What do your smallmouths regurgitate? Crayfish, smelt, yellow perch, gobies, bugs, ciscoes, shad? Understanding the meal your smallmouths are chasing will bring you several steps closer to catching them. The prey will affect locations of smallmouths in a lake/river and also fishing presentations. Smallies may have the temperament to be very aggressive and territorial, but this doesn’t necessarily mean that they will strike anything grabbed from the tackle box. In fact, they can be very picky, more than a largemouth. So here are a few things I’ve observed over the years while fishing for smallies across their geographical distribution.
In most lakes/rivers, there typically are a few prey options available. But at a given moment in the calendar, usually a preference can be observed. For example, when I fish Rainy Lake in July, the bass will be spitting up hoards of crayfish. However, in the fall, their diet shifts to baitfish (ciscoes) and that is what I see regurgitated. So angling success depends upon picking up on these tendencies and making the adjustments to fishing location and presentation.
Let’s discuss crayfish eaters. When smallmouths are feeding heavily on crayfish, a five-bass limit held in my livewell will litter it with an amazing amount of crayfish claws and other various parts/pieces. So much sometimes, that the screens become clogged over and affect the livewell’s circulation despite cleaning it the night before. When the bass are gorging on craws, an angler needs to focus on those areas of the lake that harbor healthy populations of them. In the north, this often is in shallow, weedy parts of the lake. I don’t know why the craws are there. Is it the soft bottom that they like? Or, is it the weeds themselves? But nonetheless, crayfish can accumulate in these areas in large numbers to where several occupy a space equal to the area of my Ranger Boat. Smallies have a reputation for preferring rocky habitat, but they will abandon that stereotype when pursuing crayfish in the weeds. Areas of transition of rock to weeds can often be preferred, but I have caught many smallmouth far from any rock at all.
So if smallies are eating crayfish, it naturally follows that an angler should choose a presentation to mimic one. I like fishing an All-Terrain Football Jig, or a crayfish-colored crankbait on the transition areas. But when it is too weedy or the bottom is too soft for those lures, then the other option is to tease a Texas-rigged creature bait or tube through the weeds. Note this exception — when these crayfish-eating smallmouth are really “on”, they will gladly attack topwaters, jerkbaits, and spinnerbaits even though these lures are more related to imitating baitfish. I mention this because they can cover large weed areas much faster.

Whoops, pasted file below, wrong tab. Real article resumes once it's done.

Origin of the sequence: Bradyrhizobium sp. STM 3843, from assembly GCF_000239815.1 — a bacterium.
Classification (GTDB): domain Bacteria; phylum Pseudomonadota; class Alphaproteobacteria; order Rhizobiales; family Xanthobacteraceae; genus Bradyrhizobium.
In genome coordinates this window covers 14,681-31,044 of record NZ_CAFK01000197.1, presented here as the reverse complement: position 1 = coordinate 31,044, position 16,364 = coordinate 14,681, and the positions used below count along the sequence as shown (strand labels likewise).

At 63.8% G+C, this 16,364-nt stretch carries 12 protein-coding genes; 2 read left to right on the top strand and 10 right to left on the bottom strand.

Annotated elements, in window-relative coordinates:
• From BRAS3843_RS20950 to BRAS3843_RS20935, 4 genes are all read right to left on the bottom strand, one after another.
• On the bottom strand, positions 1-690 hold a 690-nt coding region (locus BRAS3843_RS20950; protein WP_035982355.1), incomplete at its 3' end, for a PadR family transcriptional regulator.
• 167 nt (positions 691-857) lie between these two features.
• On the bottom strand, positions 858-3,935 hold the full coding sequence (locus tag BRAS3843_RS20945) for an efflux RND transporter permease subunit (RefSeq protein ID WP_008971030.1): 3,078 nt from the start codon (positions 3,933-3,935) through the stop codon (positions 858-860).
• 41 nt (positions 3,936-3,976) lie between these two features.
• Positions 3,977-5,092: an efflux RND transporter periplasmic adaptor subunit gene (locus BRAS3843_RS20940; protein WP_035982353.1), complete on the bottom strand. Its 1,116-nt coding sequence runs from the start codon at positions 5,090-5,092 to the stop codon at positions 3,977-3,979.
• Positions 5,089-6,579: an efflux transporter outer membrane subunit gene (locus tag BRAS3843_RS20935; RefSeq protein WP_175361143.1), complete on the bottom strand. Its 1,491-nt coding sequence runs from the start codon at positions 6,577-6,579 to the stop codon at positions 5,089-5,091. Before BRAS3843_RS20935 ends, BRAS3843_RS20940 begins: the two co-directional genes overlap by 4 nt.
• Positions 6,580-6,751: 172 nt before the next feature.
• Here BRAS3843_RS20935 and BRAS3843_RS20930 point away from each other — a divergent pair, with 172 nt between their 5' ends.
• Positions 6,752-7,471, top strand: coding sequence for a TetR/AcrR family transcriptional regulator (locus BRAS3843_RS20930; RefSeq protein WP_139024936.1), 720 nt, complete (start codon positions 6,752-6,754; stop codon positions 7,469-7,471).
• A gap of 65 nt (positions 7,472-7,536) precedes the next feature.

Baitfish-eating smallmouths are quite different, using different types of locations and preferring different presentations. I divide baitfish into bottom-hugging baitfish (gobies), and suspending baitfish (smelt, shad, ciscoes). Yellow perch seem to crossover between the two.
Smallies eating bait related to the bottom typically are very structure related, with rock and gravel areas being prime. I rely heavily on my Lowrance to find these areas along humps, points, and near drop-offs. They are conditioned to search and eat their prey from the bottom. Therefore presentations should be fished close to the bottom and should mimic baitfish. So that means dropshot rigs, Carolina-rigs, bottom-bumping crankbaits, heavy jig/fluke combos, and blade baits. Mix in an All-Terrain Football Jig if you notice crayfish in these areas as well.
Smallies eating suspended bait can be very nomadic and difficult to pin down. Because as the bait moves, so do the smallies. I’ve seen them move into weedbeds, into open water, up against vertical walls, over large flats, suspend deep, and suspend just under the surface. They can show up just about anywhere it seems. Because they are eating fish and on the move, I try to set aside my slow, creepy-crawley presentations, and shift to baitfish-imitating presentations, many of which cover water quickly. Such methods include A-rigs, swimbaits, jerkbaits, spinnerbaits, and topwaters. Once I have found some bass, I may switch to jig/fluke combos and pick-off the less aggressive bass. Or if my Lowrance indicates that the bass are suspended really deep, then I may use the jig/fluke combo or a dropshot, but being sure to fish them just above the fish and not on the bottom.
Bugs like mayflies are also eaten by smallmouth. I remember on Lake St. Clair once running into a huge feed on mayflies. Smallies were dimpling everywhere, but I had a difficult time catching them. Down-sizing a topwater produced some as did a small version of a fluke. But I left thinking that there had to be a better way. A tiny marabou jig may have been a better choice. Smallies can really get on these little jigs sometimes, but I don’t really know what it is supposed to mimic.
Another occasion requiring downsizing occurred while I was fishing a river. The smallmouth were grabbing tiny minnows of the surface. Only until I put on the smallest crankbait that I had (one designed for crappies), did I start to catch the bass.
Smallmouth bass are an aggressive fish with a possessive attitude. But so often they can be very picky as to what lure they will take. By looking at what they are regurgitating, an angler can pick locations and presentations to more quickly find success.
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